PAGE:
Machine Learning Prediction of Response to Cardiac Resynchronization Therapy: Improvement Versus Current Guidelines

Albert K. Feeny, John Rickard, Divyang Patel, Saleem Toro, Kevin M. Trulock, Carolyn J. Park, Michael A. Labarbera, Niraj Varma, Mark J. Niebauer, Sunil Sinha, Eiran Z. Gorodeski, Richard A. Grimm, Xinge Ji, John Barnard, Anant Madabhushi, David D. Spragg, Mina K. Chung

Research output: Contribution to journalArticlepeer-review

15 Scopus citations


Background: Cardiac resynchronization therapy (CRT) has significant nonresponse rates. We assessed whether machine learning (ML) could predict CRT response beyond current guidelines. Methods: We analyzed CRT patients from Cleveland Clinic and Johns Hopkins. A training cohort was created from all Johns Hopkins patients and an equal number of randomly sampled Cleveland Clinic patients. All remaining patients comprised the testing cohort. Response was defined as ≥10% increase in left ventricular ejection fraction. ML models were developed to predict CRT response using different combinations of classification algorithms and clinical variable sets on the training cohort. The model with the highest area under the curve was evaluated on the testing cohort. Probability of response was used to predict survival free from a composite end point of death, heart transplant, or placement of left ventricular assist device. Predictions were compared with current guidelines. Results: Nine hundred twenty-five patients were included. On the training cohort (n=470: 235, Johns Hopkins; 235, Cleveland Clinic), the best ML model was a naive Bayes classifier including 9 variables (QRS morphology, QRS duration, New York Heart Association classification, left ventricular ejection fraction and end-diastolic diameter, sex, ischemic cardiomyopathy, atrial fibrillation, and epicardial left ventricular lead). On the testing cohort (n=455, Cleveland Clinic), ML demonstrated better response prediction than guidelines (area under the curve, 0.70 versus 0.65; P=0.012) and greater discrimination of event-free survival (concordance index, 0.61 versus 0.56; P<0.001). The fourth quartile of the ML model had the greatest risk of reaching the composite end point, whereas the first quartile had the least (hazard ratio, 0.34; P<0.001). Conclusions: ML with 9 variables incrementally improved prediction of echocardiographic CRT response and survival beyond guidelines. Performance was not improved by incorporating more variables. The model offers potential for improved shared decision-making in CRT (online calculator: Significant remaining limitations confirm the need to identify better variables to predict CRT response.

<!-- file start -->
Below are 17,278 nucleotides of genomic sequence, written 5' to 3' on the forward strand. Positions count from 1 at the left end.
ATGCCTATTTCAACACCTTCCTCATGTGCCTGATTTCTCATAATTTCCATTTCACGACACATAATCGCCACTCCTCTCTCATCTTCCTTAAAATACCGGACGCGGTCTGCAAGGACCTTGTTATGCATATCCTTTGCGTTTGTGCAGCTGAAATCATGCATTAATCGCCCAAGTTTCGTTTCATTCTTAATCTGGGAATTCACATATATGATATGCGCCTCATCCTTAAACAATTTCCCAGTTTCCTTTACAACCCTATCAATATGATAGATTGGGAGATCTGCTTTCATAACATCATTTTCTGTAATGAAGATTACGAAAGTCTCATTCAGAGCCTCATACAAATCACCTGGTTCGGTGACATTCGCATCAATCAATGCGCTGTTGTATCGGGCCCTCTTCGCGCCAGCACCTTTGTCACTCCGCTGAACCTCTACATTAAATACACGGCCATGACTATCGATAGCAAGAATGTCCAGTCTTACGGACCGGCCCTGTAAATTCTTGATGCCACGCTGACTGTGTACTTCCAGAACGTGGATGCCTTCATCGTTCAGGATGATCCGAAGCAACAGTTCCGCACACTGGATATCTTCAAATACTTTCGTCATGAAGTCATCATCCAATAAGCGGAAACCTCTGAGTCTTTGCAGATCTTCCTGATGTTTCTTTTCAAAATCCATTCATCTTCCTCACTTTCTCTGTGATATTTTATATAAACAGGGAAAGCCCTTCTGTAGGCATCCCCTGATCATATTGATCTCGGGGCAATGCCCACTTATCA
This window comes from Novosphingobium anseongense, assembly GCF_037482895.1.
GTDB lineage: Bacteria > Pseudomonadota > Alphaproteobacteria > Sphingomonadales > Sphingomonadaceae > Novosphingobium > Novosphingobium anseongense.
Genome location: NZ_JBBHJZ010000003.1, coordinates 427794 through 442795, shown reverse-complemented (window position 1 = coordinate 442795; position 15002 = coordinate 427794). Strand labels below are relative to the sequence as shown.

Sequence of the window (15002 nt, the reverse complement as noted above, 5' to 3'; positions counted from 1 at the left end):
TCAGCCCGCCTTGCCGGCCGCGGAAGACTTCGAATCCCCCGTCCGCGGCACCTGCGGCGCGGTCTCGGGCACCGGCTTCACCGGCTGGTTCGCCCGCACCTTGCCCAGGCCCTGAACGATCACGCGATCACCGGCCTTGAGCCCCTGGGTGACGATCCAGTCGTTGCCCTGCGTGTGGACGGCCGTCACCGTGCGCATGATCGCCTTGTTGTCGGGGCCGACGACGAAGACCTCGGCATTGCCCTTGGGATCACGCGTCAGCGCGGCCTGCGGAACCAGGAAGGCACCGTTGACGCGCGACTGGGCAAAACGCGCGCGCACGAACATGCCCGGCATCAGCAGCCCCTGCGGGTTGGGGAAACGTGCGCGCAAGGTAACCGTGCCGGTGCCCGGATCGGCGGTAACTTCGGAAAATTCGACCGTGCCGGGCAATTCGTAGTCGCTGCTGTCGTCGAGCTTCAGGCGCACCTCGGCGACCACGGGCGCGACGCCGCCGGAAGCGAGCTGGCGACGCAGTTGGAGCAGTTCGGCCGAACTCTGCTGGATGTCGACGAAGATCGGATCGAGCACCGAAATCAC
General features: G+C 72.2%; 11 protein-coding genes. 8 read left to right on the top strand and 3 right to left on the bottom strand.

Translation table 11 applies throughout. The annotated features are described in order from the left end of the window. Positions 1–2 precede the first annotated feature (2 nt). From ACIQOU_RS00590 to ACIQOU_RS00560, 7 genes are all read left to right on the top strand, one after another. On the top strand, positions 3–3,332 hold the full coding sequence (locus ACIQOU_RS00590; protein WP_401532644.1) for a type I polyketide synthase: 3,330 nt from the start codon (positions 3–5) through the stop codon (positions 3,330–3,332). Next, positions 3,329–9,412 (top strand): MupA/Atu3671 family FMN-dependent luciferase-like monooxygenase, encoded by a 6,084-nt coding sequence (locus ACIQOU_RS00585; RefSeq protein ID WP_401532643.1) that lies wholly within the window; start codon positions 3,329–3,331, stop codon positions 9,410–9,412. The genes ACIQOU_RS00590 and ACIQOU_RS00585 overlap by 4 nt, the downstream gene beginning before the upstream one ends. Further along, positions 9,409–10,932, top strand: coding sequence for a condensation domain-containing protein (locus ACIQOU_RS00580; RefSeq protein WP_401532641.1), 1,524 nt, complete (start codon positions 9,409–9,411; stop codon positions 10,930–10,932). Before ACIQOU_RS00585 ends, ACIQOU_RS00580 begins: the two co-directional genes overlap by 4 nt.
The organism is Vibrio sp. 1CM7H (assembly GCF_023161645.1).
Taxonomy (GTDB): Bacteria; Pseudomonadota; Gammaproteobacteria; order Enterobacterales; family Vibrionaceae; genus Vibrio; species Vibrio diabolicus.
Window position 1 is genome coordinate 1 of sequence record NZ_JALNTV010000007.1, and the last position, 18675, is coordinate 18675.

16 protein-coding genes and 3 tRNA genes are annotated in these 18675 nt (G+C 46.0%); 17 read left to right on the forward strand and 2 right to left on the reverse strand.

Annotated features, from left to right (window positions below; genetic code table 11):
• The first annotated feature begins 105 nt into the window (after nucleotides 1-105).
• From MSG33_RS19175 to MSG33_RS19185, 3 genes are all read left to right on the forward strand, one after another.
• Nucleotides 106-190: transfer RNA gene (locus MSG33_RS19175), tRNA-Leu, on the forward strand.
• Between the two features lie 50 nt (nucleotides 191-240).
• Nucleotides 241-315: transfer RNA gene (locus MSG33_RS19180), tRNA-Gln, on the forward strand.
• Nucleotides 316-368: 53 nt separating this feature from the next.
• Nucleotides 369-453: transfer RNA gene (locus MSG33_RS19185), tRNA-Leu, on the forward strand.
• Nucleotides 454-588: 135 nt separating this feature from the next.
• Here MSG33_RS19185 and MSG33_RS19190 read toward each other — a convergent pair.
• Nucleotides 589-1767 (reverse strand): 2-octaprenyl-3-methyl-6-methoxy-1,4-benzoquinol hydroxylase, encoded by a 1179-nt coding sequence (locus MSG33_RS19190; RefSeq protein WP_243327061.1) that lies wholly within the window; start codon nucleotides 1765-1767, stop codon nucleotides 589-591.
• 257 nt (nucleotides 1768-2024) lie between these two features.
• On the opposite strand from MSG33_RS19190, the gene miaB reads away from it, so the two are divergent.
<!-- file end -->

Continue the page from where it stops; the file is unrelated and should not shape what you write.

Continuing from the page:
Original languageEnglish (US)
Article numbere007316
JournalCirculation: Arrhythmia and Electrophysiology
Issue number7
StatePublished - Jul 1 2019


  • algorithms
  • cardiac resynchronization therapy
  • heart failure
  • machine learning
  • patient selection

ASJC Scopus subject areas

  • Cardiology and Cardiovascular Medicine
  • Physiology (medical)


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